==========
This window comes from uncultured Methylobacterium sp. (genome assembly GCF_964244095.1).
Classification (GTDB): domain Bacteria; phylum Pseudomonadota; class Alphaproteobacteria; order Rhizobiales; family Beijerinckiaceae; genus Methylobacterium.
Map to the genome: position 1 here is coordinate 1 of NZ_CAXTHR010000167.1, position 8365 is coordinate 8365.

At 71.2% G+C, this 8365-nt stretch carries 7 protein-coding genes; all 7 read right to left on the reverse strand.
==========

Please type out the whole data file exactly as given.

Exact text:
This window comes from uncultured Methylobacterium sp. (genome assembly GCF_964244095.1).
Classification (GTDB): domain Bacteria; phylum Pseudomonadota; class Alphaproteobacteria; order Rhizobiales; family Beijerinckiaceae; genus Methylobacterium.
Map to the genome: position 1 here is coordinate 1 of NZ_CAXTHR010000167.1, position 8365 is coordinate 8365.

At 71.2% G+C, this 8365-nt stretch carries 7 protein-coding genes; all 7 read right to left on the reverse strand.